Today’s How to Twitter tip comes thanks to a question that was passed along to me this afternoon…
This is a good one, because occasionally you will see MT in a tweet used similarly to RT, so what’s the deal here?
RT = Retweet, MT = Modified Tweet
A big part of the Joy of Twitter is passing along funny or interesting tweets that you see in your timeline, most often by re-tweeting them. You may insert your own comment at the beginning, then add “RT”, the original user’s handle, and the original tweet.
Here’s an example of mine from a couple days ago:
Sometimes, however, you need to edit that original tweet, either for context or to make sure everything fits under Twitter’s 140-character limit.
A popular (but not universal) convention holds that when you change the text of the original tweet, you should use “MT” (for Modified Tweet) so that readers know that you’ve done something there. Again, here’s an example of this at work.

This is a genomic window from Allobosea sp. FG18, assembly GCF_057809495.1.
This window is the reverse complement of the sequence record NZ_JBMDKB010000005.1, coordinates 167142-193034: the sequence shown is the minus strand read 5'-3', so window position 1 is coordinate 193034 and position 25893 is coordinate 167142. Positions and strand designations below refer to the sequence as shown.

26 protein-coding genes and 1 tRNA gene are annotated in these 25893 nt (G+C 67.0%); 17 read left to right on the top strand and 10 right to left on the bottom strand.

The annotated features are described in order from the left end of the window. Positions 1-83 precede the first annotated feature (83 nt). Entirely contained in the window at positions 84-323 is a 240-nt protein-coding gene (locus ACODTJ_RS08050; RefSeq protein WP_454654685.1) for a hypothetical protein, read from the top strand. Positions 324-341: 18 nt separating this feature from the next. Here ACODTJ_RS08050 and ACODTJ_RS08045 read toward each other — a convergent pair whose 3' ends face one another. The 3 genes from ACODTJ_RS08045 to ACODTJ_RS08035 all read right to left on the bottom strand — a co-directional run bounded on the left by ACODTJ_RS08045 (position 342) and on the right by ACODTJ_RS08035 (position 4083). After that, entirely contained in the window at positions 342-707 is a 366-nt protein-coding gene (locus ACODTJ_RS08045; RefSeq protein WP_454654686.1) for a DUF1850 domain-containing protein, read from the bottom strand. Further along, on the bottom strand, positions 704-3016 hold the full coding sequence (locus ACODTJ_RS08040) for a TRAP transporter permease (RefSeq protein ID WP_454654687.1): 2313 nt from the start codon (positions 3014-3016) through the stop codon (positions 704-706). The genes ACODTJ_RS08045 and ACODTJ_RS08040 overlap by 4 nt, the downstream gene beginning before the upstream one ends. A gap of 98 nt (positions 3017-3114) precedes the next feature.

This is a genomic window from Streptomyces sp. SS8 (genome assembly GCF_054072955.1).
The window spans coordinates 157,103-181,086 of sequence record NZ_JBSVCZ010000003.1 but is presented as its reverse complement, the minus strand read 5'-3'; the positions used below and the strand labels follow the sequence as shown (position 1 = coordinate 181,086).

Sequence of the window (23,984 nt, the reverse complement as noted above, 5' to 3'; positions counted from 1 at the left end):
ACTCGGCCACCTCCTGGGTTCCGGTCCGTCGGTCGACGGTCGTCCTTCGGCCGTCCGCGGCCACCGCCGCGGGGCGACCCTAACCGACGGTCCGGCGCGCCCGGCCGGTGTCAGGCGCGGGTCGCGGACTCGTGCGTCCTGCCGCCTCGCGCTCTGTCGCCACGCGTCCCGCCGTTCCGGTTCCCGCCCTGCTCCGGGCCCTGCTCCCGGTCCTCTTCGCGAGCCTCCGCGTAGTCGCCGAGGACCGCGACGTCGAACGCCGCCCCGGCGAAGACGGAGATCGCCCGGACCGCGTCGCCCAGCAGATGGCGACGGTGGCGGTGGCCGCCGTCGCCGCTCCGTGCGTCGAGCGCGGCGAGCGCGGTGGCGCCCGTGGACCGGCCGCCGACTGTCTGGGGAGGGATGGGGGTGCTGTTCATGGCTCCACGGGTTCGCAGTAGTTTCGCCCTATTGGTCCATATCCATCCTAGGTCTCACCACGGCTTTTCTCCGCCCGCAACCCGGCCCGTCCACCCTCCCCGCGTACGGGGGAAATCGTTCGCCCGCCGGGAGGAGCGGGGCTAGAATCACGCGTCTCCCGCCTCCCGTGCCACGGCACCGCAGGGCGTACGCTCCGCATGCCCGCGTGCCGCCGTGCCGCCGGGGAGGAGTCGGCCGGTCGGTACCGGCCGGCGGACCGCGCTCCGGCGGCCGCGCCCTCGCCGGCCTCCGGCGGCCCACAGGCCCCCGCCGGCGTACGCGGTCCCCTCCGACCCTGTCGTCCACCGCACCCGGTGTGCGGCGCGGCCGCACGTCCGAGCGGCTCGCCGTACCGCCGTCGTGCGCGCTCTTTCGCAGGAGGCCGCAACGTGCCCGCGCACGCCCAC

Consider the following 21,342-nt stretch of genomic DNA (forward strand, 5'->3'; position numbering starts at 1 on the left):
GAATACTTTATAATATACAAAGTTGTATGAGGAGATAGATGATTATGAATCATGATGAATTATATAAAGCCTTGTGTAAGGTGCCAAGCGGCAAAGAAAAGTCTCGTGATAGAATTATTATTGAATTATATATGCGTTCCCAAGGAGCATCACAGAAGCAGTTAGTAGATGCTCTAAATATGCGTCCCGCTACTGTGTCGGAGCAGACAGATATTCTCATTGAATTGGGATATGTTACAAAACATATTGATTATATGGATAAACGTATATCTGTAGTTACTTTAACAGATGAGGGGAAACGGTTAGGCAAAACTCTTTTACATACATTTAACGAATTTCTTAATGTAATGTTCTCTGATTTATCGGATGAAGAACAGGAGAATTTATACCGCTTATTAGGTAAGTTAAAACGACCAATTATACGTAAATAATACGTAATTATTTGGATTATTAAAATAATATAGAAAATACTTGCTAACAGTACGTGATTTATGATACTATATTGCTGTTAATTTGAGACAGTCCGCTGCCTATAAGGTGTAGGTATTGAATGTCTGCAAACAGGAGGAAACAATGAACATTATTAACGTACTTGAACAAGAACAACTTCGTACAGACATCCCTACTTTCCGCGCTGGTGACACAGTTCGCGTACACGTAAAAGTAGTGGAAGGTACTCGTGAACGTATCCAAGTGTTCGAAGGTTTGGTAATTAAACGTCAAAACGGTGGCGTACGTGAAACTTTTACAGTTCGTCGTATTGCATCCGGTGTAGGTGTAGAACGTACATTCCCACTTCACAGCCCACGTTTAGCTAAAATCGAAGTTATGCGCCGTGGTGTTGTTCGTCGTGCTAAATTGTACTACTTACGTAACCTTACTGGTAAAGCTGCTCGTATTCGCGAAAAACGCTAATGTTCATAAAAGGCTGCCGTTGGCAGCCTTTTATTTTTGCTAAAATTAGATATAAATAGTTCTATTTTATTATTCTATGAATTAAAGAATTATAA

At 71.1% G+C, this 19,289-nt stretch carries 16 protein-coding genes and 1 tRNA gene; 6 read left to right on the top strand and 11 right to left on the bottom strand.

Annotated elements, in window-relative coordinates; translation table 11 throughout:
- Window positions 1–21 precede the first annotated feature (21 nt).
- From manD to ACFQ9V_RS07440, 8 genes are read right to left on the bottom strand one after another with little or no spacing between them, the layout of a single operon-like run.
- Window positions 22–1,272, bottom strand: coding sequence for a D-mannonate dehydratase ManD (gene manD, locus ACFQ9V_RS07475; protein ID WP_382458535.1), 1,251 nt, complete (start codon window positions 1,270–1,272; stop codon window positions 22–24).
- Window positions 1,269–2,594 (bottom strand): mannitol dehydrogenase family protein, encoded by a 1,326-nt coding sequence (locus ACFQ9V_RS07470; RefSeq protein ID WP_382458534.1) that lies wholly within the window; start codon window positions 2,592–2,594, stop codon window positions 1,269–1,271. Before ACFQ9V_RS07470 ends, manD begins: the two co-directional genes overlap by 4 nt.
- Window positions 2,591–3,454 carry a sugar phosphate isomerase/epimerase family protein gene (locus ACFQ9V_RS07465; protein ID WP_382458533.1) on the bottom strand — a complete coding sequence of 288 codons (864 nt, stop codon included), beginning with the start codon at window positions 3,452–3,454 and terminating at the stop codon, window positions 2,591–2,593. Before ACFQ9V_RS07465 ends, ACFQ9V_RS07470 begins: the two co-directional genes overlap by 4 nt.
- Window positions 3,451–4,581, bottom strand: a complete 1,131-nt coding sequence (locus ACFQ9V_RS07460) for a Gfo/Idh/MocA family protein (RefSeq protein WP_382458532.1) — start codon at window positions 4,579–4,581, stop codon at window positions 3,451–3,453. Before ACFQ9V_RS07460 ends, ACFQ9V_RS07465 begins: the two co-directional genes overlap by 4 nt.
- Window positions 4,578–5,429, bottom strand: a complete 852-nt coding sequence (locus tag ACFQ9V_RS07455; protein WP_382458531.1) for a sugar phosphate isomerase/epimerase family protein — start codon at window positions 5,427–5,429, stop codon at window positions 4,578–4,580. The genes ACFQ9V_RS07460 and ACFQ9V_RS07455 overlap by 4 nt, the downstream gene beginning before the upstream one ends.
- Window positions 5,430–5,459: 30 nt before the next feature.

Modified Tweet, as shared by another user:
Note that in order for @katherineharmon to share that original tweet (along with her comment) with her followers, she snipped the words “child abductions” to squeeze under the 140-character maximum. That’s a perfect demonstration of when you would use a Twitter MT.
Again, it should be noted that this is not a universal rule, so you won’t find it in Twitter’s FAQ regarding re-tweets. It is a nice way to provide additional clarity to your followers, however, so it’s not a bad idea to use it when you can. At the very least, now you know what MT means when you see messages like this pop up in your timeline!